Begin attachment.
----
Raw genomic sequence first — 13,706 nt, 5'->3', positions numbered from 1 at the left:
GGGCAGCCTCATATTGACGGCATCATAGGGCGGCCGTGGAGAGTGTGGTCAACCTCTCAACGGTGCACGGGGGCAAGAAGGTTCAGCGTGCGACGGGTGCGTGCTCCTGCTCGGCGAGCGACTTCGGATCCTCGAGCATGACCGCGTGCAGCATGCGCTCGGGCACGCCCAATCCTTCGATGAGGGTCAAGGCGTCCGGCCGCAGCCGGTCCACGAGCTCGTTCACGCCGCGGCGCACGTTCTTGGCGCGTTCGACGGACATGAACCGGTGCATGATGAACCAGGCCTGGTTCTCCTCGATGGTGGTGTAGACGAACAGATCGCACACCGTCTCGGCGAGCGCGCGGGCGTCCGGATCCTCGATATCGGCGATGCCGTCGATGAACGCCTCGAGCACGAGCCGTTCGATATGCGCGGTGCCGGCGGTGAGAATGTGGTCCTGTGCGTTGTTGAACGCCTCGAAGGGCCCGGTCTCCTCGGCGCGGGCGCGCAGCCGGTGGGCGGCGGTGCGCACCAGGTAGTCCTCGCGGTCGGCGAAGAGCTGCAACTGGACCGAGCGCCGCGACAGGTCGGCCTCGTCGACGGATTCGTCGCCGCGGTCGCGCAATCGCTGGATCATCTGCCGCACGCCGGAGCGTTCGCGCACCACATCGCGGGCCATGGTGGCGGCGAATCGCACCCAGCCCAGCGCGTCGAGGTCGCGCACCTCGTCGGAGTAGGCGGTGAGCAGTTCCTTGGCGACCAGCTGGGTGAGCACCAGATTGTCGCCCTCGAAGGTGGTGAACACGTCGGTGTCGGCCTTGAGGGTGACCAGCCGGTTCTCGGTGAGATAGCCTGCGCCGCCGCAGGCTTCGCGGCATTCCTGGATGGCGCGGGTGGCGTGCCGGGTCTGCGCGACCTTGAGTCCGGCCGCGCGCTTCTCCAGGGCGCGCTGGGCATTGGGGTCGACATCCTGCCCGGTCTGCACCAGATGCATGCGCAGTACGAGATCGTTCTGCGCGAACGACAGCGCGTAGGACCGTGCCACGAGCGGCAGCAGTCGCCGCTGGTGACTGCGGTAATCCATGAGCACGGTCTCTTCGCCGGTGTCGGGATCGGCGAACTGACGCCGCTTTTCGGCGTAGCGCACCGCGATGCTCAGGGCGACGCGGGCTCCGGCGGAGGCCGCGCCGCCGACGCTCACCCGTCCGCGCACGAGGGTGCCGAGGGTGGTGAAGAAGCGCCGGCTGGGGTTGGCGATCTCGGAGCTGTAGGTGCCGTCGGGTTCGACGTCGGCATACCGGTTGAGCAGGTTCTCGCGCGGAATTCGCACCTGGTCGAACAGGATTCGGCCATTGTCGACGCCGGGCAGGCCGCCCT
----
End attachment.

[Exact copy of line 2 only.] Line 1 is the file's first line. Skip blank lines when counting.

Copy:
GGGCAGCCTCATATTGACGGCATCATAGGGCGGCCGTGGAGAGTGTGGTCAACCTCTCAACGGTGCACGGGGGCAAGAAGGTTCAGCGTGCGACGGGTGCGTGCTCCTGCTCGGCGAGCGACTTCGGATCCTCGAGCATGACCGCGTGCAGCATGCGCTCGGGCACGCCCAATCCTTCGATGAGGGTCAAGGCGTCCGGCCGCAGCCGGTCCACGAGCTCGTTCACGCCGCGGCGCACGTTCTTGGCGCGTTCGACGGACATGAACCGGTGCATGATGAACCAGGCCTGGTTCTCCTCGATGGTGGTGTAGACGAACAGATCGCACACCGTCTCGGCGAGCGCGCGGGCGTCCGGATCCTCGATATCGGCGATGCCGTCGATGAACGCCTCGAGCACGAGCCGTTCGATATGCGCGGTGCCGGCGGTGAGAATGTGGTCCTGTGCGTTGTTGAACGCCTCGAAGGGCCCGGTCTCCTCGGCGCGGGCGCGCAGCCGGTGGGCGGCGGTGCGCACCAGGTAGTCCTCGCGGTCGGCGAAGAGCTGCAACTGGACCGAGCGCCGCGACAGGTCGGCCTCGTCGACGGATTCGTCGCCGCGGTCGCGCAATCGCTGGATCATCTGCCGCACGCCGGAGCGTTCGCGCACCACATCGCGGGCCATGGTGGCGGCGAATCGCACCCAGCCCAGCGCGTCGAGGTCGCGCACCTCGTCGGAGTAGGCGGTGAGCAGTTCCTTGGCGACCAGCTGGGTGAGCACCAGATTGTCGCCCTCGAAGGTGGTGAACACGTCGGTGTCGGCCTTGAGGGTGACCAGCCGGTTCTCGGTGAGATAGCCTGCGCCGCCGCAGGCTTCGCGGCATTCCTGGATGGCGCGGGTGGCGTGCCGGGTCTGCGCGACCTTGAGTCCGGCCGCGCGCTTCTCCAGGGCGCGCTGGGCATTGGGGTCGACATCCTGCCCGGTCTGCACCAGATGCATGCGCAGTACGAGATCGTTCTGCGCGAACGACAGCGCGTAGGACCGTGCCACGAGCGGCAGCAGTCGCCGCTGGTGACTGCGGTAATCCATGAGCACGGTCTCTTCGCCGGTGTCGGGATCGGCGAACTGACGCCGCTTTTCGGCGTAGCGCACCGCGATGCTCAGGGCGACGCGGGCTCCGGCGGAGGCCGCGCCGCCGACGCTCACCCGTCCGCGCACGAGGGTGCCGAGGGTGGTGAAGAAGCGCCGGCTGGGGTTGGCGATCTCGGAGCTGTAGGTGCCGTCGGGTTCGACGTCGGCATACCGGTTGAGCAGGTTCTCGCGCGGAATTCGCACCTGGTCGAACAGGATTCGGCCATTGTCGACGCCGGGCAGGCCGCCCT